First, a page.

Structure in Chemistry

Stereochemistry

SC13. macromolecular structures: alpha-helices

Amino acids are very important building blocks.  They form larger structures such as polypeptides, oligopeptides and proteins.  The first two cases are just terms for chains of amino acids bonded together; the third refers to extremely long chains, and sometimes several long chains wrapped together.

Peptides are formed via amide bonds between an amino group on one amino acid and a carboxylic acid group on another.

Figure SC13.1.  Formation of the peptide Ala-Ala.

Problem SC13.1  Sometimes more than one combination of amino acids is possible in a peptide. 

a)  Show the two possible combinations of alanine and glycine. 

b)  Would these compounds have identical properties?  Why or why not?

Problem SC13.2.  Peptide names are written by describing the chain of amino acids from the amine end of the peptide to the carboxylic acid end.  Draw the peptide Ala-Phe-Lys.

There are a number of possible "macromolecular structures" that peptides and proteins can adopt.  One of them is an alpha helix, in which a long chain of peptides coils up like a phone cord (go to a museum if you don't know what a phone cord looks like).

The determination of helical structures in proteins was a very recent discovery at the time that Rosalind Franklin obtained x-ray crystallography data on a DNA sample.  It was during a visit to her lab that Francis Crick and James Watson began to think that DNA also had a helical structure.  Franklin's unusual data resembled results for proteins that Watson and Crick had recently been shown by Linus Pauling.  Watson and Crick correctly surmised that DNA had a similar structure.  Pauling won the Nobel Prize, twice, Watson and Crick won the Nobel Prize for their work on DNA structure, but Rosalind Franklin unfortunately died very young, and the Nobel Prize is not awarded posthumously.  Partly as a result, her name is very often not associated with this important work, despite her crucial contribution.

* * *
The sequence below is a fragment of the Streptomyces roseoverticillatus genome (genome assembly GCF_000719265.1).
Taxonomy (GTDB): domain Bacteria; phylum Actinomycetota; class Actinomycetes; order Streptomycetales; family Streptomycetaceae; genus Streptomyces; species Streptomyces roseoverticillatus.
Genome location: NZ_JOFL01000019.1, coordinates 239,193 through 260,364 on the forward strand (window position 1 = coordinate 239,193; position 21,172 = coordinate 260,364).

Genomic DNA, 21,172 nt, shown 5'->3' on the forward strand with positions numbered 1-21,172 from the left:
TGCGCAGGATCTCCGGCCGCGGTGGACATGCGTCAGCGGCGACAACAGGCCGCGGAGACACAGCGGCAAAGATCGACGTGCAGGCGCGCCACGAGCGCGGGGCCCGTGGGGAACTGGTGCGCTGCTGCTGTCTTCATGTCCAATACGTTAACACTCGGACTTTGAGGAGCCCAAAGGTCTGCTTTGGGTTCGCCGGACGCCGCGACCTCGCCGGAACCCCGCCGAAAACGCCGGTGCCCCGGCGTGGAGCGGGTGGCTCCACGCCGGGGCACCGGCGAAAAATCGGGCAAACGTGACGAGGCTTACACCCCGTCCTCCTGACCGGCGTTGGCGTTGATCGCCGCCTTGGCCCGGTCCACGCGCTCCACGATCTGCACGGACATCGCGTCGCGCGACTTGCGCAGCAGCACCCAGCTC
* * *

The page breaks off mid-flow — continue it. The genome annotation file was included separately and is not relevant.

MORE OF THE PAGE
This site is written and maintained by Chris P. Schaller, Ph.D., College of Saint Benedict / Saint John's University (with contributions from other authors as noted).  It is freely available for educational use.

Creative Commons License
Structure & Reactivity in Organic, Biological and Inorganic Chemistry by Chris Schaller is licensed under a Creative Commons Attribution-NonCommercial 3.0 Unported License

Send corrections to cschaller@csbsju.edu

Navigation:

Back to Stereochemistry Index

Back to Structure & Reactivity Web Materials